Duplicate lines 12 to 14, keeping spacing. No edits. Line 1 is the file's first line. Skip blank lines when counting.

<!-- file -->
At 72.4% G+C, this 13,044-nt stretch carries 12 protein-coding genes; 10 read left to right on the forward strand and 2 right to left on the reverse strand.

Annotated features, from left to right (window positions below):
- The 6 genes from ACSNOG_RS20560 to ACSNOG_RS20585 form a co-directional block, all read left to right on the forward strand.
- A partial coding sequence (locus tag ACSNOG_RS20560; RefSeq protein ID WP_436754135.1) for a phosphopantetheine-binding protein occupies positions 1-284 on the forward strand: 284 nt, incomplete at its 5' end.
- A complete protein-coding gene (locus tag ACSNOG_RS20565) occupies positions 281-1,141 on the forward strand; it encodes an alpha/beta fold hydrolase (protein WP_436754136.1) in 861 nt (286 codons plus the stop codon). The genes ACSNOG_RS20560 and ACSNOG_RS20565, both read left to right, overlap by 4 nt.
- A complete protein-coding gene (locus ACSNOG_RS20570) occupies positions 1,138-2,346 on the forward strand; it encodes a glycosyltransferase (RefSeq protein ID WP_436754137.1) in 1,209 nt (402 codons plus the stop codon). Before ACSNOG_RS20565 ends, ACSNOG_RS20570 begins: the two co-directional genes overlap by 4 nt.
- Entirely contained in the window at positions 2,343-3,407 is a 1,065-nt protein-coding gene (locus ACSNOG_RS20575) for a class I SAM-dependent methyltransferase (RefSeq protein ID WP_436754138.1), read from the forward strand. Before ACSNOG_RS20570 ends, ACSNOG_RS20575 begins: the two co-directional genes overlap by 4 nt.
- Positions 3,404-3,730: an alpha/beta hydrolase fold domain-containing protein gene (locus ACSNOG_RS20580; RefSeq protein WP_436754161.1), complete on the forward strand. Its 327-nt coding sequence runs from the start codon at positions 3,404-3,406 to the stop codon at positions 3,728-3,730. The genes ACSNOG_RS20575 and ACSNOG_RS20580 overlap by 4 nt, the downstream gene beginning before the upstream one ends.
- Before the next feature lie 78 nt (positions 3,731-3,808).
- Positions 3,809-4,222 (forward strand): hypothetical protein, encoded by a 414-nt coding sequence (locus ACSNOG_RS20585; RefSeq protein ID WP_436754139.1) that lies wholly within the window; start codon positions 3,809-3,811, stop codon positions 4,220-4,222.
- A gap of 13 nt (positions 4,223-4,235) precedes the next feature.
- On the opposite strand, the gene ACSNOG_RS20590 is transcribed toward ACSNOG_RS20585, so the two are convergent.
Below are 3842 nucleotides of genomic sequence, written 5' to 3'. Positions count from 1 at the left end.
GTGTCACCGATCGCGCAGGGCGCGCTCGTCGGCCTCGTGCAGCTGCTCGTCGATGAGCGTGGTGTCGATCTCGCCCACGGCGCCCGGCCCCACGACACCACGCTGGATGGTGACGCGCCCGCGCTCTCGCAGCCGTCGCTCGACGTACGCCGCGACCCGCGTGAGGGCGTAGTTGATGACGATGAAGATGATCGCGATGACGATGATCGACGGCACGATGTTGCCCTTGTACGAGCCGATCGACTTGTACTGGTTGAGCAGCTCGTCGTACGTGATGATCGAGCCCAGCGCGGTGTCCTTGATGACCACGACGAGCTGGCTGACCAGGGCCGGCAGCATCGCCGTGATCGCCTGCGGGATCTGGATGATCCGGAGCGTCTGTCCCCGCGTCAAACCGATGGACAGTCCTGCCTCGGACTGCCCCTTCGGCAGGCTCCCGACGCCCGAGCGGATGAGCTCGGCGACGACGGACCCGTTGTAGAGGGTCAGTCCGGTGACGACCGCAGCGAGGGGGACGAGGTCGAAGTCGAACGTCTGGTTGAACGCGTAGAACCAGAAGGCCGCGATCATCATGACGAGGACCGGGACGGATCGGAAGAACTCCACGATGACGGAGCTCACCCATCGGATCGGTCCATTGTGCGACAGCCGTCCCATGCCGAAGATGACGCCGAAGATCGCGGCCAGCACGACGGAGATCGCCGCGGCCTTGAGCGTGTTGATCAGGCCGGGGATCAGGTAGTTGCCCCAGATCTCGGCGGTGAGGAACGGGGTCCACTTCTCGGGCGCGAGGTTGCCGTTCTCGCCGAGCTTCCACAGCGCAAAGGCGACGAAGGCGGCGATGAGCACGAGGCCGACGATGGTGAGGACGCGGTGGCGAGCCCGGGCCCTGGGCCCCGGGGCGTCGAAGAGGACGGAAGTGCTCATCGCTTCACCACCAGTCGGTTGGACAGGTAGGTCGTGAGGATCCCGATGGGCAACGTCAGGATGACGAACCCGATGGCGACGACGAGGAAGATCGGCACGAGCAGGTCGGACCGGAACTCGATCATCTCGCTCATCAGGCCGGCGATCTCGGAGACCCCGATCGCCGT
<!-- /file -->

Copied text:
- On the opposite strand, the gene ACSNOG_RS20590 is transcribed toward ACSNOG_RS20585, so the two are convergent.
Below are 3842 nucleotides of genomic sequence, written 5' to 3'. Positions count from 1 at the left end.
GTGTCACCGATCGCGCAGGGCGCGCTCGTCGGCCTCGTGCAGCTGCTCGTCGATGAGCGTGGTGTCGATCTCGCCCACGGCGCCCGGCCCCACGACACCACGCTGGATGGTGACGCGCCCGCGCTCTCGCAGCCGTCGCTCGACGTACGCCGCGACCCGCGTGAGGGCGTAGTTGATGACGATGAAGATGATCGCGATGACGATGATCGACGGCACGATGTTGCCCTTGTACGAGCCGATCGACTTGTACTGGTTGAGCAGCTCGTCGTACGTGATGATCGAGCCCAGCGCGGTGTCCTTGATGACCACGACGAGCTGGCTGACCAGGGCCGGCAGCATCGCCGTGATCGCCTGCGGGATCTGGATGATCCGGAGCGTCTGTCCCCGCGTCAAACCGATGGACAGTCCTGCCTCGGACTGCCCCTTCGGCAGGCTCCCGACGCCCGAGCGGATGAGCTCGGCGACGACGGACCCGTTGTAGAGGGTCAGTCCGGTGACGACCGCAGCGAGGGGGACGAGGTCGAAGTCGAACGTCTGGTTGAACGCGTAGAACCAGAAGGCCGCGATCATCATGACGAGGACCGGGACGGATCGGAAGAACTCCACGATGACGGAGCTCACCCATCGGATCGGTCCATTGTGCGACAGCCGTCCCATGCCGAAGATGACGCCGAAGATCGCGGCCAGCACGACGGAGATCGCCGCGGCCTTGAGCGTGTTGATCAGGCCGGGGATCAGGTAGTTGCCCCAGATCTCGGCGGTGAGGAACGGGGTCCACTTCTCGGGCGCGAGGTTGCCGTTCTCGCCGAGCTTCCACAGCGCAAAGGCGACGAAGGCGGCGATGAGCACGAGGCCGACGATGGTGAGGACGCGGTGGCGAGCCCGGGCCCTGGGCCCCGGGGCGTCGAAGAGGACGGAAGTGCTCATCGCTTCACCACCAGTCGGTTGGACAGGTAGGTCGTGAGGATCCCGATGGGCAACGTCAGGATGACGAACCCGATGGCGACGACGAGGAAGATCGGCACGAGCAGGTCGGACCGGAACTCGATCATCTCGCTCATCAGGCCGGCGATCTCGGAGACCCCGATCGCCGT